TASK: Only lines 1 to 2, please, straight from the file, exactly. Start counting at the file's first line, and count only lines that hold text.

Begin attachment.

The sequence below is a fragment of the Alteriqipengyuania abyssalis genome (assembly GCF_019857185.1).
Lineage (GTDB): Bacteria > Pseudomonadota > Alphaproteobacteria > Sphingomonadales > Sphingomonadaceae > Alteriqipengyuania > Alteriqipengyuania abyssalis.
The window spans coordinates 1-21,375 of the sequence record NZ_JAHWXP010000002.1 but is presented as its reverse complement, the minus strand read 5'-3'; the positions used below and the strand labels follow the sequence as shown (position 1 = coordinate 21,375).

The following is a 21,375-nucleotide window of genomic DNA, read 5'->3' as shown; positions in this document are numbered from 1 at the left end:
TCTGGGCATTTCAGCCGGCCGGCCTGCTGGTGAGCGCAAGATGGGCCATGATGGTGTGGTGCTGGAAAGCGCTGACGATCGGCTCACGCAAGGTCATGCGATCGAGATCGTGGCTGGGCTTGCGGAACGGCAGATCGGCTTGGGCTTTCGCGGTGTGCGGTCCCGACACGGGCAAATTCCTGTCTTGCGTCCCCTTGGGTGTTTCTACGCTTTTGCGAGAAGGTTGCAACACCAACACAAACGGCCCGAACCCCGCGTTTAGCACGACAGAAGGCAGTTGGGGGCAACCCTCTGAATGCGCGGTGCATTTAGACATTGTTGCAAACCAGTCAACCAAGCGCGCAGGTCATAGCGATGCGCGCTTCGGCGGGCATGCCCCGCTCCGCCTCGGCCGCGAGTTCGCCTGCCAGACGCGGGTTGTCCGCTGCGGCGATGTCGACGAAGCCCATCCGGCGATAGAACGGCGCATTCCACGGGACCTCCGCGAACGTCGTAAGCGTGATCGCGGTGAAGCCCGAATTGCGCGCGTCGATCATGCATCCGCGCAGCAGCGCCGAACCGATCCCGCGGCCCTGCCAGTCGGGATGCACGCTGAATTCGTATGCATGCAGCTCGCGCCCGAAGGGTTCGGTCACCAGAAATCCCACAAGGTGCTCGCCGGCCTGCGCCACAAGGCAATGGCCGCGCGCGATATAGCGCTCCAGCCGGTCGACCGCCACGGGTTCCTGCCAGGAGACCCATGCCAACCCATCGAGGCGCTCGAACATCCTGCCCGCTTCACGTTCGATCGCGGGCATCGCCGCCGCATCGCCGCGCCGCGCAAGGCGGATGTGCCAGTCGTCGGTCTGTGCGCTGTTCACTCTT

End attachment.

The sequence below is a fragment of the Alteriqipengyuania abyssalis genome (assembly GCF_019857185.1).
Lineage (GTDB): Bacteria > Pseudomonadota > Alphaproteobacteria > Sphingomonadales > Sphingomonadaceae > Alteriqipengyuania > Alteriqipengyuania abyssalis.